Monday, July 16, 2018

Time (age 5)

Exercise:  Benny asked what time travel is (after watching a cartoon).  I then tried to explain to him what time is, using three things he cares about: dinosaurs, himself, and how old he is.  "In the past, you were a baby.  Now you're five.  In the future, you'll be ten.  In the past you were a baby.  Far in the past, there were dinosaurs."

Results:  Not sure.  At the time, he looked at the picture for a while and then went back to his cartoon.  But later, he asked if in the past, he was a baby in his mom's tummy.

Sunday, July 15, 2018

Waterford Institute Upstart program (year before kindergarten)

The Waterford Upstart program is web-based software that teaches kids to read.  The software feels clunky and old, but it does the job.  It's relatively complete.  Benny now can read a little bit and this program did more than half of the work

It was frustrating for the first month or two because Benny wasn't very interested in the first few activities.  But once he got used to it, it worked wonders when he was in the mood for it.

Anatomy Book

This book was pretty good.  Benny liked it, asked a lot of questions about what different things are.  Although I don't think he'll remember everything, I do think it was a good introduction.

Addition (age 5)

Exercise 1 (age 5): Benny surprisingly liked this addition video on YouTube.

Results: Benny memorized how to add 1 and 0 to small, one-digit numbers.  He also got exposed to the "+" and "=" signs.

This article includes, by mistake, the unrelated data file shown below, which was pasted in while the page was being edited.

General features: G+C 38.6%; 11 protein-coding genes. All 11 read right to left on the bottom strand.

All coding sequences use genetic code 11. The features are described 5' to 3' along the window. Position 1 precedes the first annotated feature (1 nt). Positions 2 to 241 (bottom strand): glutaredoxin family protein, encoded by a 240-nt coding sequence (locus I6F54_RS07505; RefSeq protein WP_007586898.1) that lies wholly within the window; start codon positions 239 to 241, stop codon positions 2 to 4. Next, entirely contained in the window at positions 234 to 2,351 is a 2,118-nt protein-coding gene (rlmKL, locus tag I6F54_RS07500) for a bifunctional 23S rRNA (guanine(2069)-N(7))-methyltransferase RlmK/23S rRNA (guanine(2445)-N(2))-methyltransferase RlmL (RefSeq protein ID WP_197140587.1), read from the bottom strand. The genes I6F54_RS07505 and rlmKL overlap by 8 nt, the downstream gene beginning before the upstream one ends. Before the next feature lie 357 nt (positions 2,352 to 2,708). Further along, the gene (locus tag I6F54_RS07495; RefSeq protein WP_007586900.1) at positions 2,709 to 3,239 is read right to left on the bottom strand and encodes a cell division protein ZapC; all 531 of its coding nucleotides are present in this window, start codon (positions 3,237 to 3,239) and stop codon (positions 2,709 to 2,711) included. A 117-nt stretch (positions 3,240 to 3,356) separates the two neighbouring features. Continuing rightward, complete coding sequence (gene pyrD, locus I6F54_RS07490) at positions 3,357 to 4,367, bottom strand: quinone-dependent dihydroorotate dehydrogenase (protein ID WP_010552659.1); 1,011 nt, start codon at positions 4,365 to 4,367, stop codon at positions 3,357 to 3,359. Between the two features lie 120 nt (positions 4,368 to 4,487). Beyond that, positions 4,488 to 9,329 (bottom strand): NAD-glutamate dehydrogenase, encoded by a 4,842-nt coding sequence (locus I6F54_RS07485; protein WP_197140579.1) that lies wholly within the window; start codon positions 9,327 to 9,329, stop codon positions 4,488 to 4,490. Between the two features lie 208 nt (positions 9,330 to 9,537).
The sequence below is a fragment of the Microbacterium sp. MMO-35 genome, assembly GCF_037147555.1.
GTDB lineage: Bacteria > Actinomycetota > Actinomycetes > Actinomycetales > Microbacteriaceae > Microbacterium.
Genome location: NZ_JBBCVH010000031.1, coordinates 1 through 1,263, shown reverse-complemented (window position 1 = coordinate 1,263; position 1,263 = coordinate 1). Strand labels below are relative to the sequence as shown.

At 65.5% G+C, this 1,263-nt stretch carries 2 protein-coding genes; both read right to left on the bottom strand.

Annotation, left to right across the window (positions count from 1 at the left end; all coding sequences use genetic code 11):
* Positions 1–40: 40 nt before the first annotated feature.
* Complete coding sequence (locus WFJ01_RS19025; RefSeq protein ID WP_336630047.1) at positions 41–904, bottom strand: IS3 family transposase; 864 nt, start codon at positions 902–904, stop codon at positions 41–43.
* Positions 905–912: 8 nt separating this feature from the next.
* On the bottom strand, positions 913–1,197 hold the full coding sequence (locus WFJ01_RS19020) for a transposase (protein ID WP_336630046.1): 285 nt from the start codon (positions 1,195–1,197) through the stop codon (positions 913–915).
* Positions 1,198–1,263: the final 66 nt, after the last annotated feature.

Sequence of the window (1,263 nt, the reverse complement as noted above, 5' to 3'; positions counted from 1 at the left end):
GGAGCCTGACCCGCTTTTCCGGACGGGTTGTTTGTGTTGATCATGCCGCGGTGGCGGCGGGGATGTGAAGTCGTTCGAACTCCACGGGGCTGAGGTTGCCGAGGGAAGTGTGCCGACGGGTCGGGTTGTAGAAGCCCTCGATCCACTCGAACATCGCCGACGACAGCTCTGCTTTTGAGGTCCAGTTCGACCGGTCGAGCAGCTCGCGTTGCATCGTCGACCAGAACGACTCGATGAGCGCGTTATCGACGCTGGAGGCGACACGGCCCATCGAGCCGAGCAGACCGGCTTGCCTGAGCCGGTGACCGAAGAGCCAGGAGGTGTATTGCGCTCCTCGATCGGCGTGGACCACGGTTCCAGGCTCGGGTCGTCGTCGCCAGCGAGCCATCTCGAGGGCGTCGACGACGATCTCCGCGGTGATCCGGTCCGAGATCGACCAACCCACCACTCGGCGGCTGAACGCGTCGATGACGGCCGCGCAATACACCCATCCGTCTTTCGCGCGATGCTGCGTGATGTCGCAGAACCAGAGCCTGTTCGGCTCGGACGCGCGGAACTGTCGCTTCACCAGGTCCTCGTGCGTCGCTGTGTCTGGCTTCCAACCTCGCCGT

Exercise 2 (age 4):  Flash cards with dots.

Results: Awesome.  Benny understood the concept immediately.  However, he still has to count the dots most of the time.

Zero (age 4)

Exercise 1 (age 4):  I put 2 peanuts in my hand.  I asked him how many peanuts there were.  Then I put 1 peanut in my hand and asked him how many.  Then I took and asked him how many.

Results: Great! He seemed a little confused at first.  I told him there were zero peanuts.  To reinforce the idea, I put 1 peanut in one hand and 0 in the other and told him "There is 1 peanut in this hand and 0 peanuts in this hand."  He seems to understand the concept of zero very well.

Number Square (age 5)

Exercise 1:  I printed a numbers square showing 1-100, but with several numbers missing.  The missing numbers were cut out and I told Benny to tape the missing numbers in place.

Results:  Somewhat good.  He knew which numbers were missing maybe 30% of the time.  He could get most of them with a little prompting.  He really liked this activity and asked to do it again.